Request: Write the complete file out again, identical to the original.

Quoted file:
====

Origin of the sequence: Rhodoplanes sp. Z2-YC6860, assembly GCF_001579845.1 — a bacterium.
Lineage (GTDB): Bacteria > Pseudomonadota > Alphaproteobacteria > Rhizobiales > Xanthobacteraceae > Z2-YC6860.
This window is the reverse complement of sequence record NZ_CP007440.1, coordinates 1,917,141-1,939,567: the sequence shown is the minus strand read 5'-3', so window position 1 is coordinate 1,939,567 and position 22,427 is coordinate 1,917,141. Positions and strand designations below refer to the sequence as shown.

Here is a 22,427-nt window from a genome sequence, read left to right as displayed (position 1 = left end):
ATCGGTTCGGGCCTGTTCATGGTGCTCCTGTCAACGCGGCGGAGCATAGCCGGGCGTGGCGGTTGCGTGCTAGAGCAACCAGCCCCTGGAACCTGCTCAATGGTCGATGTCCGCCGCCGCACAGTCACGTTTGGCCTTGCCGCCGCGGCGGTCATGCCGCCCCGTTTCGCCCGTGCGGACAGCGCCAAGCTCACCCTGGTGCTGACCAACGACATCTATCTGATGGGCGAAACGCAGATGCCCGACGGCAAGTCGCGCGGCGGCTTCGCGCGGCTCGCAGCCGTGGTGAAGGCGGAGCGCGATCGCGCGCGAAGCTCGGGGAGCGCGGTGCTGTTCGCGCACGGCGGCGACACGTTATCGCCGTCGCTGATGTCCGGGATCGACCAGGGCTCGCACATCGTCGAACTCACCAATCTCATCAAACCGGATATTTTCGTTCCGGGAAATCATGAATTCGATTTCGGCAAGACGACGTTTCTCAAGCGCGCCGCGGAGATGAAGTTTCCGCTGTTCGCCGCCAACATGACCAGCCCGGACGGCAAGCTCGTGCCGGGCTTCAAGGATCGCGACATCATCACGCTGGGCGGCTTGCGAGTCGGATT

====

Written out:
Origin of the sequence: Rhodoplanes sp. Z2-YC6860, assembly GCF_001579845.1 — a bacterium.
Lineage (GTDB): Bacteria > Pseudomonadota > Alphaproteobacteria > Rhizobiales > Xanthobacteraceae > Z2-YC6860.
This window is the reverse complement of sequence record NZ_CP007440.1, coordinates 1,917,141-1,939,567: the sequence shown is the minus strand read 5'-3', so window position 1 is coordinate 1,939,567 and position 22,427 is coordinate 1,917,141. Positions and strand designations below refer to the sequence as shown.

Here is a 22,427-nt window from a genome sequence, read left to right as displayed (position 1 = left end):
ATCGGTTCGGGCCTGTTCATGGTGCTCCTGTCAACGCGGCGGAGCATAGCCGGGCGTGGCGGTTGCGTGCTAGAGCAACCAGCCCCTGGAACCTGCTCAATGGTCGATGTCCGCCGCCGCACAGTCACGTTTGGCCTTGCCGCCGCGGCGGTCATGCCGCCCCGTTTCGCCCGTGCGGACAGCGCCAAGCTCACCCTGGTGCTGACCAACGACATCTATCTGATGGGCGAAACGCAGATGCCCGACGGCAAGTCGCGCGGCGGCTTCGCGCGGCTCGCAGCCGTGGTGAAGGCGGAGCGCGATCGCGCGCGAAGCTCGGGGAGCGCGGTGCTGTTCGCGCACGGCGGCGACACGTTATCGCCGTCGCTGATGTCCGGGATCGACCAGGGCTCGCACATCGTCGAACTCACCAATCTCATCAAACCGGATATTTTCGTTCCGGGAAATCATGAATTCGATTTCGGCAAGACGACGTTTCTCAAGCGCGCCGCGGAGATGAAGTTTCCGCTGTTCGCCGCCAACATGACCAGCCCGGACGGCAAGCTCGTGCCGGGCTTCAAGGATCGCGACATCATCACGCTGGGCGGCTTGCGAGTCGGATT